Because of this, wherever accurate sound reproduction is required, the acoustics of your room must be addressed just as carefully as the equipment that you use.

The Size of the Problem

As most audio systems do not even try to rectify the sonic errors that rooms create, deviations of 20db from one room to the next are normal. A 20 db variation in your music is huge and will mean that some sounds will be heard more than 4 times louder than others!

A Different Approach

I have recently written 6 blog posts on the AV Forums talking about how to design accurate surround systems. The principals I have raised here for surround reproduction are just as valid for stereo playback.

In these blog posts I have tried to demonstrate that buying a top of the range hifi will not provide you with accurate sound in your home. I have also laid out 3 proven scientific methods for providing accurate sound reproduction. These methods have been taught to me by some of the world’s leading experts in home audio and are based on scientific fact rather than marketing mumbo jumbo.

The hifi industry regards these facts as an inconvenient truth and would rather not mention the fact that even the most expensive hifi systems are so inaccurate in the majority of rooms they are used in.

The Inconvenient Truth

HiFi has been my hobby for 25 years and my business for almost 20. I started out, like most enthusiasts, thinking that if only I could afford those great big speakers and those racks of amplifiers, sitting in front of my dream system would be like sitting in front of live musicians.

Over the years I have travelled around the world visiting many leading manufacturers, hifi shows and retailers. What has been proven to me again and again is that using good equipment simply does not provide accurate sound reproduction.

If you have had the opportunity to hear the top-of-the-range systems from hifi manufacturers you’ll probably feel a little disappointed and certainly not as if you’ve heard sound as it was recorded at the live performance – unless the room in which you heard the system was professionally designed and heavily treated.

The Emperor’s New Clothes

For many people the fact that buying great equipment won’t result in great sound is something of a shock. I hope that what I have written will prompt you to do your own research and start learning about sound and acoustics rather than hifi equipment.

My business involves me providing clients with complete systems that provide the best possible performance in their homes. To do this I use a range of different products that all have one thing in common – they all try and minimise the negative effects of the listening room’s acoustics.

There are only two stereo systems that I’m aware of that can guarantee accurate sound reproduction. Both of these systems will give in-room results that vary less than 2db from reference rather than the normal 20db.

For me, these systems show the future of sound reproduction because if you buy them you will get accurate sound reproduction in any room - something that cannot be said of any other audio systems.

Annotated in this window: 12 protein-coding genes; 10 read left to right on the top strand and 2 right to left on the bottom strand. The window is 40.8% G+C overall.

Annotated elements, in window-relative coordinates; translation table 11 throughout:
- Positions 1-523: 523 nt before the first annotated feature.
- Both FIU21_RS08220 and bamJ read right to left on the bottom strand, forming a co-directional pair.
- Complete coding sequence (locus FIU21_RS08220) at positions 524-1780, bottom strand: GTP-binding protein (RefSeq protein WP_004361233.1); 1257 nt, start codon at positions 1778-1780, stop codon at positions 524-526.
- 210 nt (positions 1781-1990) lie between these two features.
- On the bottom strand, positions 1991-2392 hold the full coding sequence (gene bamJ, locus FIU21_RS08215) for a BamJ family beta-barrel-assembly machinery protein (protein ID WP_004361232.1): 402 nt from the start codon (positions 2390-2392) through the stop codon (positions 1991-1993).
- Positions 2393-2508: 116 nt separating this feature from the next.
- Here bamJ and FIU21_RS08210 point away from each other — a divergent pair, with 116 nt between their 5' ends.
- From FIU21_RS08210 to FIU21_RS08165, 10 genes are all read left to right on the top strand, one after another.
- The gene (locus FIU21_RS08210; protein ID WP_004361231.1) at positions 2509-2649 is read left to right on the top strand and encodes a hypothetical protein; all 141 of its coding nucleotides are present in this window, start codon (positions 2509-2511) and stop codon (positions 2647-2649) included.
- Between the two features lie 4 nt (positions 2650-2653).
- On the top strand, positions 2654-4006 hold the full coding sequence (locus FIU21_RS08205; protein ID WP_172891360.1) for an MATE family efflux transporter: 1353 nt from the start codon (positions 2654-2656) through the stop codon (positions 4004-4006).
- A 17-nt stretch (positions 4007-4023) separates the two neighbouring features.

If you want to know if the scientific process and products I use works, why not start by doing your own investigation into acoustics etc. on the net to see if the points I’ve made are valid. Then come and hear the systems we sell for yourself.


Established Member
Whilst I'm certainly not going to disagree about the potential for room acoustics to bugger up the sound completely, shouldn't this plug be in the "buy and sell" forums?


Established Member
As most audio systems do not even try to rectify the sonic errors that rooms create, deviations of 20db from one room to the next are normal. A 20 db variation in your music is huge and will mean that some sounds will be heard more than 4 times louder than others!

I just moved my armchair a few inches put on a CD and My room shook like an earthquake was occurring:eek:

The Inconvenient Truth

HiFi has been my hobby for 25 years and my business for almost 20. I started out, like most enthusiasts, thinking that if only I could afford those great big speakers and those racks of amplifiers, sitting in front of my dream system would be like sitting in front of live musicians.

I didn't know Al Gore was an Audiophile
Whilst I'm certainly not going to disagree about the potential for room acoustics to bugger up the sound completely, shouldn't this plug be in the "buy and sell" forums?

This is one of the reasons that the best installers in the world don't hang around here for long...try and help and all they get is a wall of cynicism...


Established Member
That's cool.
I can settle for being called Al Gore.

No offence meant. Seriously, when I get a bit of spare time will research your initial post because some of the thoughts are quite profound. Cheers:)

Rob Sinden

Distinguished Member
AVForums Sponsor
Yeah, trying to reproduce "live sound" was probably a bit of a wooly goal.

I have heard a few killer systems at the Brixton Academy over the years. This venue hardly needs any power because it's an old music hall so it's been designed so you can hear someone talking at normal volume levels throughout the venue.